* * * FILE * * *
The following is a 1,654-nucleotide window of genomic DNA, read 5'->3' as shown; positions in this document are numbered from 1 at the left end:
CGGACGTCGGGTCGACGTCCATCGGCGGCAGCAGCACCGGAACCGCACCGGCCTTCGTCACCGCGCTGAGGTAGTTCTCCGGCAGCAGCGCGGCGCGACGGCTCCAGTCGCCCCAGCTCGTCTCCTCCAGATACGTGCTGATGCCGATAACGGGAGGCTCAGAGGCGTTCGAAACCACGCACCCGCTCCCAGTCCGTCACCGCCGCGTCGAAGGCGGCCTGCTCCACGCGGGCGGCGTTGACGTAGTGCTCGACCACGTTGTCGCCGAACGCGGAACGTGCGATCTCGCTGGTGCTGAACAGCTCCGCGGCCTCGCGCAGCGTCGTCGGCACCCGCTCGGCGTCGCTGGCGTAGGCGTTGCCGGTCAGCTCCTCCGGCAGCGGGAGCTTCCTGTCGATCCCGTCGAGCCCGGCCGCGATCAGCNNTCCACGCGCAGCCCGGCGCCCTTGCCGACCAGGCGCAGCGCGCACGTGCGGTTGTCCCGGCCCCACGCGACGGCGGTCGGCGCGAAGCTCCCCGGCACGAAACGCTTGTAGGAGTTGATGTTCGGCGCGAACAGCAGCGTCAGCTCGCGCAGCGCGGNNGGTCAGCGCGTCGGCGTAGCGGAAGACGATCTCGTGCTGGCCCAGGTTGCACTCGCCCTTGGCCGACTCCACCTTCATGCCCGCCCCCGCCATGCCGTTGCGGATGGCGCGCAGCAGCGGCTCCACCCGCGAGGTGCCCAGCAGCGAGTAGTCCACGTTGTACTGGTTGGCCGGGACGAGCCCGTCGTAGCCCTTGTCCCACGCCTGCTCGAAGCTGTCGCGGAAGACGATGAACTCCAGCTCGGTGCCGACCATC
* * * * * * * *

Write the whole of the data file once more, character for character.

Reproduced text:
The following is a 1,654-nucleotide window of genomic DNA, read 5'->3' as shown; positions in this document are numbered from 1 at the left end:
CGGACGTCGGGTCGACGTCCATCGGCGGCAGCAGCACCGGAACCGCACCGGCCTTCGTCACCGCGCTGAGGTAGTTCTCCGGCAGCAGCGCGGCGCGACGGCTCCAGTCGCCCCAGCTCGTCTCCTCCAGATACGTGCTGATGCCGATAACGGGAGGCTCAGAGGCGTTCGAAACCACGCACCCGCTCCCAGTCCGTCACCGCCGCGTCGAAGGCGGCCTGCTCCACGCGGGCGGCGTTGACGTAGTGCTCGACCACGTTGTCGCCGAACGCGGAACGTGCGATCTCGCTGGTGCTGAACAGCTCCGCGGCCTCGCGCAGCGTCGTCGGCACCCGCTCGGCGTCGCTGGCGTAGGCGTTGCCGGTCAGCTCCTCCGGCAGCGGGAGCTTCCTGTCGATCCCGTCGAGCCCGGCCGCGATCAGCNNTCCACGCGCAGCCCGGCGCCCTTGCCGACCAGGCGCAGCGCGCACGTGCGGTTGTCCCGGCCCCACGCGACGGCGGTCGGCGCGAAGCTCCCCGGCACGAAACGCTTGTAGGAGTTGATGTTCGGCGCGAACAGCAGCGTCAGCTCGCGCAGCGCGGNNGGTCAGCGCGTCGGCGTAGCGGAAGACGATCTCGTGCTGGCCCAGGTTGCACTCGCCCTTGGCCGACTCCACCTTCATGCCCGCCCCCGCCATGCCGTTGCGGATGGCGCGCAGCAGCGGCTCCACCCGCGAGGTGCCCAGCAGCGAGTAGTCCACGTTGTACTGGTTGGCCGGGACGAGCCCGTCGTAGCCCTTGTCCCACGCCTGCTCGAAGCTGTCGCGGAAGACGATGAACTCCAGCTCGGTGCCGACCATC